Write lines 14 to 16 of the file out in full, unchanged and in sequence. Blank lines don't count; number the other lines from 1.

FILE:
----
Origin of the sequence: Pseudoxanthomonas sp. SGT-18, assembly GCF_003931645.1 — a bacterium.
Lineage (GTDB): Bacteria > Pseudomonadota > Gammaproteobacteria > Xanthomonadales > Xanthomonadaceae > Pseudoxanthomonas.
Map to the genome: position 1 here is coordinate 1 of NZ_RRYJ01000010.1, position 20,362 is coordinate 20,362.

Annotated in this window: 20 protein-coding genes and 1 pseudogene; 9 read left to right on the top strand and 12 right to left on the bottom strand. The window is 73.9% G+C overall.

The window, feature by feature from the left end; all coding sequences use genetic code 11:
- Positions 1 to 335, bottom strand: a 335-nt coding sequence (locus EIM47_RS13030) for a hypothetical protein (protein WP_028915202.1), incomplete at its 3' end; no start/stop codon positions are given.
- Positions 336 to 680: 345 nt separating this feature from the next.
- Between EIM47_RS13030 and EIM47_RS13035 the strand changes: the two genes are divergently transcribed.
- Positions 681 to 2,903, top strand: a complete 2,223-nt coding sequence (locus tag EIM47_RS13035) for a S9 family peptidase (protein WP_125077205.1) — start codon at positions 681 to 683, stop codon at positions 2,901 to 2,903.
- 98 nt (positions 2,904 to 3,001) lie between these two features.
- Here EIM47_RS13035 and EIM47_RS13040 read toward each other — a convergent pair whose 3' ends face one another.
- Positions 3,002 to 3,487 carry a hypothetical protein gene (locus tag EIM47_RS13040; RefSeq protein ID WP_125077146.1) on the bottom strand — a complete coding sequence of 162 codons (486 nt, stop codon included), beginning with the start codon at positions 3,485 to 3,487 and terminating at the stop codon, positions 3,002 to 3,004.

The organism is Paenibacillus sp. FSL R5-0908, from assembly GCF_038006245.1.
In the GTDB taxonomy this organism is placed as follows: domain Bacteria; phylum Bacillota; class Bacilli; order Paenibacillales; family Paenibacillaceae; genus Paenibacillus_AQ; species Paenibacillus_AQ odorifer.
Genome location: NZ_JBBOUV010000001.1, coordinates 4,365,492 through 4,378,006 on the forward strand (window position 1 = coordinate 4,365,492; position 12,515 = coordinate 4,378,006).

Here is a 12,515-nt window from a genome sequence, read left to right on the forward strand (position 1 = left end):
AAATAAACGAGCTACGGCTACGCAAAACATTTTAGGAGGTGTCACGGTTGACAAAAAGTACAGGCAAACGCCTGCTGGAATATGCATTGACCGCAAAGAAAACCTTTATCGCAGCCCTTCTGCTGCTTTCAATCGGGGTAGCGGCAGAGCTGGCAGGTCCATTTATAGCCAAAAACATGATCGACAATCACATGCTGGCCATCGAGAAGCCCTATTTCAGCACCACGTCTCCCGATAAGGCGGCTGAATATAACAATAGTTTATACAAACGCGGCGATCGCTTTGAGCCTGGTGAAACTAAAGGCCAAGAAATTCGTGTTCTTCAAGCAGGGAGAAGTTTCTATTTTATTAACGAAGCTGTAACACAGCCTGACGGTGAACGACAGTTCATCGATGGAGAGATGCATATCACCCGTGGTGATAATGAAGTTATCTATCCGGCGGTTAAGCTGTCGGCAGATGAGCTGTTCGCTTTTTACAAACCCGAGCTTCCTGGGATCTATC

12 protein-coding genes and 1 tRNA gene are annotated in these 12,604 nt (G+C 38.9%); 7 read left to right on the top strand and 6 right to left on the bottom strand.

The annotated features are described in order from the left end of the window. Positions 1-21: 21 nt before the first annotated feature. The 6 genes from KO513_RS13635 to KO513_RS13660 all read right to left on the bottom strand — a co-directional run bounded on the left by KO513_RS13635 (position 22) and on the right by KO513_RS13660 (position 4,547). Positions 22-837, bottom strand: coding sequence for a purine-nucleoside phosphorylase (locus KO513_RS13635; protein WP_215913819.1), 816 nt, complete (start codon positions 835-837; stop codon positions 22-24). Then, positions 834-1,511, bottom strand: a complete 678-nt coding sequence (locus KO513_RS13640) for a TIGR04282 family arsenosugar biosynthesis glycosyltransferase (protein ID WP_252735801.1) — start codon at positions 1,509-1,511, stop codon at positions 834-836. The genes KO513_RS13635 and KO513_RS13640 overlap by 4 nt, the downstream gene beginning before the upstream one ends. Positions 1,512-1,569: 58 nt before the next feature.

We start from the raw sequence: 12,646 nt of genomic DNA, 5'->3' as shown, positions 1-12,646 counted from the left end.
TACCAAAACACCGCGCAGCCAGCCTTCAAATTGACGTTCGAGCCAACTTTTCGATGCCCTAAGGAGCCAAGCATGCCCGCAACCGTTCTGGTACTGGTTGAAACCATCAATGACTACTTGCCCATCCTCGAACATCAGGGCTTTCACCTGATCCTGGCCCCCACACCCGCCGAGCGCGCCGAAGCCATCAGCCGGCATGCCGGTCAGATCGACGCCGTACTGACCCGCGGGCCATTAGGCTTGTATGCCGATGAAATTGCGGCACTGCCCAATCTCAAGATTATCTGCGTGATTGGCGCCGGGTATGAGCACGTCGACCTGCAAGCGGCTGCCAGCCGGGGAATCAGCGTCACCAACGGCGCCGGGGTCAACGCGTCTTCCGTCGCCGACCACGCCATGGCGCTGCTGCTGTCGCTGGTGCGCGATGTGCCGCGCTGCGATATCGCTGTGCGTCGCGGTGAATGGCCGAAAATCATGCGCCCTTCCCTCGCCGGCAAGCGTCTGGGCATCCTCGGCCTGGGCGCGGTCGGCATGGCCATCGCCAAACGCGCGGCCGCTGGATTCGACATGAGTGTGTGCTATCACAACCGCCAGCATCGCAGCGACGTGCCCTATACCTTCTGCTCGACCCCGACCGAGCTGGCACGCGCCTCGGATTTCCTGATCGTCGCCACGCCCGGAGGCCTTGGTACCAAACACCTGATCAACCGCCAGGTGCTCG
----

In the GTDB taxonomy this organism is placed as follows: domain Bacteria; phylum Bacillota; class Bacilli; order Paenibacillales; family Paenibacillaceae; genus Paenibacillus_AQ; species Paenibacillus_AQ odorifer.
Genome location: NZ_JBBOUV010000001.1, coordinates 4,365,492 through 4,378,006 on the forward strand (window position 1 = coordinate 4,365,492; position 12,515 = coordinate 4,378,006).

Here is a 12,515-nt window from a genome sequence, read left to right on the forward strand (position 1 = left end):